New York State Police is Increasing Social Media Surveillance
People live their lives online more than ever before, and New York State Governor Kathy Hochul and State Police are ramping up their social media surveillance.
According to a report by Chris Gelardi of WSHU, over the last decade the New York State Police have bought programs that allow them to go through social media information, including Twitter, Facebook and Instagram. Some of these programs can even access internal data for Twitter, Facebook, Instagram and other websites.
Albert Fox Cahn, executive director of the Surveillance Technology Oversight Project, told WSHU "When these systems are used without any public accountability or oversight, it really raises my alarm bells. You can use this technology for everything from tracking social media mentions of your own organization for PR purposes to conducting widespread warrantless surveillance."
According to the report, law enforcement agencies used the technology, including internal data, to identify people during the Black Lives Matter protests in 2020, which led to some social media companies cutting off access to the program. But not all of the technology companies had their access cut off so State Police were able to enter into a new contract with other companies to obtain the same information.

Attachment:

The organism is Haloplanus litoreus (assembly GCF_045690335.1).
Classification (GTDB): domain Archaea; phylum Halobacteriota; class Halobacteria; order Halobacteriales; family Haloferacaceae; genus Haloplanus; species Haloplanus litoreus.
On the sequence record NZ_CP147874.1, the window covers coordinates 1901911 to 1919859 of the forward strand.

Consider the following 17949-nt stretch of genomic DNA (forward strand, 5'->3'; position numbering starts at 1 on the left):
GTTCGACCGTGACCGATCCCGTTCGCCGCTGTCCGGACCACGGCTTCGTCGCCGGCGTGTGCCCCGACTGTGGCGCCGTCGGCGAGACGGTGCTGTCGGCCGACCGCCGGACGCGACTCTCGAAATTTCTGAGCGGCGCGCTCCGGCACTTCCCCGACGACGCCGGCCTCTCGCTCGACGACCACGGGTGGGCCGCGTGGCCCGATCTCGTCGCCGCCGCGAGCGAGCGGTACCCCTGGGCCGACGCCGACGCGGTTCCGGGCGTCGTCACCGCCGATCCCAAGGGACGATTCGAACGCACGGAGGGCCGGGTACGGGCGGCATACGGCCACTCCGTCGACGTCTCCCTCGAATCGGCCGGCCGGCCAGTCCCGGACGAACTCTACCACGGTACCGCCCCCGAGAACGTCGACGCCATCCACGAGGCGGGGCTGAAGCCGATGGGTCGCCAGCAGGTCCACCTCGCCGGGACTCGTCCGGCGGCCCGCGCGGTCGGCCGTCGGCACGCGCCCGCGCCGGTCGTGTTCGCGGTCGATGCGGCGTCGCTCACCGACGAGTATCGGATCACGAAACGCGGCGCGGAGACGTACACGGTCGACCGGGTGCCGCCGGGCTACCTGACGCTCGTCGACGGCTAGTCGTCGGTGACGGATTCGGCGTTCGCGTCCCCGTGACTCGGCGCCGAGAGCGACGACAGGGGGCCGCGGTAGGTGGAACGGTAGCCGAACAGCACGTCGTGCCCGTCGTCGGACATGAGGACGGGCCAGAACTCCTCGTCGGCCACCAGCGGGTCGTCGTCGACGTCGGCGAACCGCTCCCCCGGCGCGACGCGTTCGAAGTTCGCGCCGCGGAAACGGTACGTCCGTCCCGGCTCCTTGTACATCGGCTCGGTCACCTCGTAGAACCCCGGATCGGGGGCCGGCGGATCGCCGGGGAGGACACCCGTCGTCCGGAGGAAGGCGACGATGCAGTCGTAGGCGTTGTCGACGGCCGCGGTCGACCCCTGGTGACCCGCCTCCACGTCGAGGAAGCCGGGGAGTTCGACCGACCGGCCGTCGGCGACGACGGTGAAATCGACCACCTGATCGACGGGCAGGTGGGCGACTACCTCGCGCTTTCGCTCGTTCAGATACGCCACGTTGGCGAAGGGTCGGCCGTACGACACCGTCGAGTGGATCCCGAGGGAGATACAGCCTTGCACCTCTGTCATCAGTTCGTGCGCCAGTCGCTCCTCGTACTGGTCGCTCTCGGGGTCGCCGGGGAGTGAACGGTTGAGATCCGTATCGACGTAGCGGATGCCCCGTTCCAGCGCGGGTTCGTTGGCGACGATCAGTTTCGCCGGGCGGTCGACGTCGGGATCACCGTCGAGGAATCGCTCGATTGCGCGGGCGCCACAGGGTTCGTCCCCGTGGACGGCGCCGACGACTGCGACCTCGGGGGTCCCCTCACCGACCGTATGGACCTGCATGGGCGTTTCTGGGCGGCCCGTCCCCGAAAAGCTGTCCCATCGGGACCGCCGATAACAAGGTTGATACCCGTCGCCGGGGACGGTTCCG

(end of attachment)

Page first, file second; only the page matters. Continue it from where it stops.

One of these programs, "Dataminr," was used during the Black Lives Matter protests to locate protesters using social media and is a program that has access to Twitter's internal data.
State Police Spokesperson Beau Duffy told WSHU "These software services and told have helped eliminate individuals from suspicion and convict others for serious crimes. We follow all laws when it comes to gathering evidence to ensure anything relevant to a prosecution can withstand legal scrutiny and be used in court."
Another one of the programs that State Police purchased is called "ShadowDragon." This company claims that its program can predict crime, which should set off alarm bells for most people.